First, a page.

(203 words)


  • Select the title and/or article content in order to delete or modify text.
  • Modify article formatting using the toolbar.


  • Enter email address to send ebook to your inbox or e-reader (Kindle, etc.).
E-Mail (optional)

Hive mind: Why human brains shrank

Brainpower allowed humans to go from being just another primate to reshaping the planet. Brains quadrupled in size after the species split from the last ancestral line it shared with today’s chimpanzees. But fossils show that since the Ice Age human brains have shrunk. According to research published in Frontiers in Ecology and Evolution, a journal, brain size decreased 3,000 years ago, much more recently than previously thought.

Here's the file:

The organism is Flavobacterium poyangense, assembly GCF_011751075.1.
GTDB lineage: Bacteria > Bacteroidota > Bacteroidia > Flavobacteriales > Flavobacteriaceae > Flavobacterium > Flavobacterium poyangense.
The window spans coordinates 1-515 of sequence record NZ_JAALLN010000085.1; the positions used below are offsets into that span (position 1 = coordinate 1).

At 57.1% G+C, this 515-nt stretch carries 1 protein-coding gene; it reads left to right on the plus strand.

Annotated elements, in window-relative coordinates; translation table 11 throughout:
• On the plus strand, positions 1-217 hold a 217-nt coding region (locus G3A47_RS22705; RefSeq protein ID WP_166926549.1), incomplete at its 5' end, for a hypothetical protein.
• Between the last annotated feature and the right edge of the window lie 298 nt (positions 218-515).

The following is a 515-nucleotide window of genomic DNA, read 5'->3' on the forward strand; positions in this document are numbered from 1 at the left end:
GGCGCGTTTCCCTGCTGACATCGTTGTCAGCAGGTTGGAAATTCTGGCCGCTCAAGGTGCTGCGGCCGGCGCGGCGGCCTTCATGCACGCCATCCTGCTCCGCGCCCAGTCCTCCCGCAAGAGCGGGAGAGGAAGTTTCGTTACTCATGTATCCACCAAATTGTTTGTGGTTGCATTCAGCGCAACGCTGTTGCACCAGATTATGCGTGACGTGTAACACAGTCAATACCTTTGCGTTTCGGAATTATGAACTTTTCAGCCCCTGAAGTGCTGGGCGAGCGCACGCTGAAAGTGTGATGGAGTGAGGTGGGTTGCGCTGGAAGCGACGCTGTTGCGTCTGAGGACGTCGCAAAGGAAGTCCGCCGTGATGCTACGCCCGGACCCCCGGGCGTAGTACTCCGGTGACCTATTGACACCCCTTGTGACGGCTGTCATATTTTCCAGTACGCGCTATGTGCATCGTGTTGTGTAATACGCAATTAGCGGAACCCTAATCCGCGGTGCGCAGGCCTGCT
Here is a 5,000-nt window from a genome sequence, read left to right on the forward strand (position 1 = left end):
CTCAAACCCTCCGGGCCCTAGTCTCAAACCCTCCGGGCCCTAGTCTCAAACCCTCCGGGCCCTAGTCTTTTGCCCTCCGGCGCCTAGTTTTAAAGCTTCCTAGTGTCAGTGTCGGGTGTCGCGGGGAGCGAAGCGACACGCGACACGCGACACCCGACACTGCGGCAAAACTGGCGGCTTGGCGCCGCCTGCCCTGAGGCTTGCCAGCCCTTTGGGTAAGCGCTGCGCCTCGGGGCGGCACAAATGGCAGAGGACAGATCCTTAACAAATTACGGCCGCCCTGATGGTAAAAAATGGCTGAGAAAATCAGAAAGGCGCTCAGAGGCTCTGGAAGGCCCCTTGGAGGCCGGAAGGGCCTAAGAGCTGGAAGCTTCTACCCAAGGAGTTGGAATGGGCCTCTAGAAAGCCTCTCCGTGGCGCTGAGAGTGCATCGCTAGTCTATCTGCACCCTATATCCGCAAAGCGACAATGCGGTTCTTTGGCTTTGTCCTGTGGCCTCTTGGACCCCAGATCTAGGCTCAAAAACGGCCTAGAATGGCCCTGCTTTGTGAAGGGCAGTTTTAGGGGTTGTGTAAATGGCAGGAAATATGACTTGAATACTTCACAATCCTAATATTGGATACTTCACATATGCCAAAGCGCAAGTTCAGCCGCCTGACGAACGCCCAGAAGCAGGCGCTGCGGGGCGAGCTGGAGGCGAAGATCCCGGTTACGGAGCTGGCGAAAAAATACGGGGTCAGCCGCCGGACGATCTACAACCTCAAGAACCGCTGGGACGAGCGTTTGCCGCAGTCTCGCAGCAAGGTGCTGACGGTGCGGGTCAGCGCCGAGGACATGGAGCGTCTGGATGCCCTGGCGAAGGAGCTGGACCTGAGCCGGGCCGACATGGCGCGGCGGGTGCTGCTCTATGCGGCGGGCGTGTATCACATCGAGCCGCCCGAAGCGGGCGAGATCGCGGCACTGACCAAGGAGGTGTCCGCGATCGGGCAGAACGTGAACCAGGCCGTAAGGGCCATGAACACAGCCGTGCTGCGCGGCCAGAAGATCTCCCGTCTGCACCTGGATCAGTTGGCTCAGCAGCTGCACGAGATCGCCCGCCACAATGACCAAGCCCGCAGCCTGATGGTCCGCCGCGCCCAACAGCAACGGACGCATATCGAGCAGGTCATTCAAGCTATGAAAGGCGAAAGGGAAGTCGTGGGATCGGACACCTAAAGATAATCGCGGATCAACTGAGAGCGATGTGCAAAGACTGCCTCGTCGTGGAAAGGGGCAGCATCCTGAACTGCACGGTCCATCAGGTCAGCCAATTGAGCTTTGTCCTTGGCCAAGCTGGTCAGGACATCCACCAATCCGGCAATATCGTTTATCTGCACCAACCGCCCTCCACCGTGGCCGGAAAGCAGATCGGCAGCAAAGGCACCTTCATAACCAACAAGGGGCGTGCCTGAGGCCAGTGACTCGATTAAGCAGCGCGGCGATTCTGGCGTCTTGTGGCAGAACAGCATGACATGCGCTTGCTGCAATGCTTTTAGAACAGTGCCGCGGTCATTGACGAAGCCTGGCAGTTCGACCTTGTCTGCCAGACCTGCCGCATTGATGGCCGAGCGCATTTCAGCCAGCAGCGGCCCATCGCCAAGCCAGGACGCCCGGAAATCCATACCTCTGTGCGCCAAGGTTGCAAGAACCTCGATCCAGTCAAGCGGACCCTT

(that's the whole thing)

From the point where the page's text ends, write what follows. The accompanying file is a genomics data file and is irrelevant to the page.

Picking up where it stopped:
People today are no dimmer than their Iron Age forebears. Rather, humans have become more like ants. Both species benefit from living in social groups where many minds contribute to a collective intelligence. In some ant groups, this shared knowledge has allowed selection for smaller brains (since more grey matter costs energy). Similarly, as human societies grew, group decision-making relieved the need for bigger brains. Despite the tendency to celebrate individual genius, humans’ true intellectual might is collective.

Oct 23rd 2021